“Severe Obesity” Protected Under the ADA? YES!

Contributed by Jeff Risch

Resources for Human Development, Inc. (RHD), doing business as Family House of Louisiana, a treatment facility for chemically dependent women and their children, will pay $125,000 to settle a disability discrimination suit filed in September 2010 by the U.S. Equal Employment Opportunity Commission (EEOC).

A U.S. district court in Louisiana approved settlement in a case that resolves the charge of Lisa Harrison, who worked as a prevention/intervention specialist at RHD’s Family House facility in Louisiana from 1999 until she was fired in September of 2007.  In its suit, the EEOC charged that RHD violated the Americans with Disabilities Act (ADA) when it fired Harrison because of her alleged disability, severe obesity (weighing 527 pounds at time of discharge), even though she was able to demonstrate that she was able to perform the essential functions of her job.  Before the EEOC filed suit, Harrison died.

During the litigation, the court denied both of the defendant’s motions for summary judgment in an order holding that severe obesity is an impairment within the meaning of the ADA.  The court concluded that severe obesity may qualify as a disability regardless of whether it is caused by a physiological disorder or lack of will-power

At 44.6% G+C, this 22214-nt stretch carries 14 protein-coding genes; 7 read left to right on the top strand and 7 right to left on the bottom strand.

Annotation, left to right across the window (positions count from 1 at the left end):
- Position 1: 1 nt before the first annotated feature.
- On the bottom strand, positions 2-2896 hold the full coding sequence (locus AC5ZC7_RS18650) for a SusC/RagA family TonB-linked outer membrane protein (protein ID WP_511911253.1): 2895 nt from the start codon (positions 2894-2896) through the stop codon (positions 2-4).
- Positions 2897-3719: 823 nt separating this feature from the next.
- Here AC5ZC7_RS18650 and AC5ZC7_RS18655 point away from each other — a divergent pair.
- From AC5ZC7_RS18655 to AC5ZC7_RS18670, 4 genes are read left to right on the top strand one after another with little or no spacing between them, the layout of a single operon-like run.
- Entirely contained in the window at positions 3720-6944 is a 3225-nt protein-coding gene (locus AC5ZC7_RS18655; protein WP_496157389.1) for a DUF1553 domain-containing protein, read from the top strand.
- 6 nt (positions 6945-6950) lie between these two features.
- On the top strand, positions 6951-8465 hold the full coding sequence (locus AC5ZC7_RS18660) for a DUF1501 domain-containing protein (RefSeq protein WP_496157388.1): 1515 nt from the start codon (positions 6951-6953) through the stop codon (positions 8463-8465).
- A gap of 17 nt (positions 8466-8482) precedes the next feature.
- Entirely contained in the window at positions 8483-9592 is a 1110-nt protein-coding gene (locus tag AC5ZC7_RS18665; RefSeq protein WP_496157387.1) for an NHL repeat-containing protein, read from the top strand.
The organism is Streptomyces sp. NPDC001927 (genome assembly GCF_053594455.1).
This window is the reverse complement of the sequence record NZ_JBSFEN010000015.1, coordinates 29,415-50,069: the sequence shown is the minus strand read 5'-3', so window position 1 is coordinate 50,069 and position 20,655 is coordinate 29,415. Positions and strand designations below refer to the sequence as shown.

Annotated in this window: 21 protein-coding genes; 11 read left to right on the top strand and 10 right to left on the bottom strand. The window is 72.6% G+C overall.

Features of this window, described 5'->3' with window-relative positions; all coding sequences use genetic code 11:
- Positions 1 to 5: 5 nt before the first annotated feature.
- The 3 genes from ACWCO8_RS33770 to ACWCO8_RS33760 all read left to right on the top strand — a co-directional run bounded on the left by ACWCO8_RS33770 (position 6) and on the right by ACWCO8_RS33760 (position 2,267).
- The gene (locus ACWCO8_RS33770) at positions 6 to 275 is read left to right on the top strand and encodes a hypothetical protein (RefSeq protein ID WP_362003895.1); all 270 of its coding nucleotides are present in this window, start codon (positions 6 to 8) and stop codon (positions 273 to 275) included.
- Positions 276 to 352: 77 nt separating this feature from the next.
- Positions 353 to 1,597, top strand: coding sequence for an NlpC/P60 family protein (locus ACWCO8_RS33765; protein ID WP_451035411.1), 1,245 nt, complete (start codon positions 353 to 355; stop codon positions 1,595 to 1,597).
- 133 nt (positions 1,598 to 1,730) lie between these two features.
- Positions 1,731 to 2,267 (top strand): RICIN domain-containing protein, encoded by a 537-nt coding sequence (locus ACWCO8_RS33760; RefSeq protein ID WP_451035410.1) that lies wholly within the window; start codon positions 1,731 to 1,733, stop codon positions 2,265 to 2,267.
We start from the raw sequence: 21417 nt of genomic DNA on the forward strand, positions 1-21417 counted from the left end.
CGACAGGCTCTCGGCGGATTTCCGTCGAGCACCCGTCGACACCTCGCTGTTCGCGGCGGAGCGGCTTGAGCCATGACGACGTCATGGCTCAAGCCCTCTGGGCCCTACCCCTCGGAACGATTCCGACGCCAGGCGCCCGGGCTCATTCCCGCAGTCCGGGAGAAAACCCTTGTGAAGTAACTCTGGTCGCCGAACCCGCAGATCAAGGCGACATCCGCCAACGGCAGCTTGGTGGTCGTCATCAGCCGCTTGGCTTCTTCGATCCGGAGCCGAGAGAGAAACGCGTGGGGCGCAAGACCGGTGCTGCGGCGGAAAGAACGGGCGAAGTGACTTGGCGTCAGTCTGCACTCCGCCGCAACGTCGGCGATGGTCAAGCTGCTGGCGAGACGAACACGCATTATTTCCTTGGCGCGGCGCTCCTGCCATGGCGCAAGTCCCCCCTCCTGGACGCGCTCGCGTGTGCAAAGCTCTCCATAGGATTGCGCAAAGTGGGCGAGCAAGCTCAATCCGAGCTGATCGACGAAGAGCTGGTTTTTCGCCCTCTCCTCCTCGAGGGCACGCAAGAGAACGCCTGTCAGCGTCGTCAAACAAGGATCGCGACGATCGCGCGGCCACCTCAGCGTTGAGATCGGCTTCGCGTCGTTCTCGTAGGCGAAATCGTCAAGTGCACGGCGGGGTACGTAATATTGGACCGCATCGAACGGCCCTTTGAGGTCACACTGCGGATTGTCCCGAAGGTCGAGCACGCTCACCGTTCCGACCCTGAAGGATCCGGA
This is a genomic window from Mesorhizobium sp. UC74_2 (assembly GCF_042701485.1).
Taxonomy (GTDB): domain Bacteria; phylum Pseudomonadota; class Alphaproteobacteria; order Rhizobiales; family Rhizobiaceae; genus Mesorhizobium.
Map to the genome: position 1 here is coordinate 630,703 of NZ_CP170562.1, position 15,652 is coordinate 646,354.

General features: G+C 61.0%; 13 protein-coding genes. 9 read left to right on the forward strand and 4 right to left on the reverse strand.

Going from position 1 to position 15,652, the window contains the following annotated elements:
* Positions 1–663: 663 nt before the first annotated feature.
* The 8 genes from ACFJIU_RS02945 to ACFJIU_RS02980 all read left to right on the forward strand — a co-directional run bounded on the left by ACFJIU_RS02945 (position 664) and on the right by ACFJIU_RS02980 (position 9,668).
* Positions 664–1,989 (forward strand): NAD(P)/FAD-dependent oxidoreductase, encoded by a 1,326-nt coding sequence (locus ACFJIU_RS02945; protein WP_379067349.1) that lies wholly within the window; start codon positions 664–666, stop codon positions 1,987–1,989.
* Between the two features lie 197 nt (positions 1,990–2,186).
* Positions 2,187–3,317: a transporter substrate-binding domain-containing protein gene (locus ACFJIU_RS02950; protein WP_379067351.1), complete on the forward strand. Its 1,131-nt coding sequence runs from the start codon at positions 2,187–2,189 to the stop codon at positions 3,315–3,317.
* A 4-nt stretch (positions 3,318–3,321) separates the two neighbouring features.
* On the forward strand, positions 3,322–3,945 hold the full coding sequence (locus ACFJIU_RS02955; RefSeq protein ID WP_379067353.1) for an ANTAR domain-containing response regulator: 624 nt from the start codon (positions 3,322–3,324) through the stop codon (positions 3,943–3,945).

Under the court-ordered consent decree settling the suit, which was entered on April 10, 2012, by Judge Ivan Lemelle (EEOC v. Resources for Human Development, Inc., d/b/a Family House of Louisiana, Case No. 2:10-cv-03322 in U.S. District Court for the Eastern District of Louisiana), the company will provide annual training on federal disability law to all human resources personnel and corporate directors of RHD nationwide.  RHD will also report to the EEOC for three years on all complaints of disability discrimination and all denials of a request for reasonable accommodation of a disability.  RHD will also name a children’s room at the Family House facility, and permanently install a memorial plaque, in honor of Harrison, who taught at the facility for almost eight years.

Employers throughout the U.S. should pay careful attention to its practices, policies and training systems to better manage and control the influx of disability related charges and lawsuits. Remember, employees need not use the words “accommodation” when they need assistance in performing their essential job functions.  It is vital that employers proactively recognize the potential issues involved with medical conditions of any nature that may cause poor performance or inappropriate behavior.  Employers need to document the interactive reasonable accommodation process in such scenarios, and then demonstrate that such process has been exhausted prior to taking adverse action against the employee.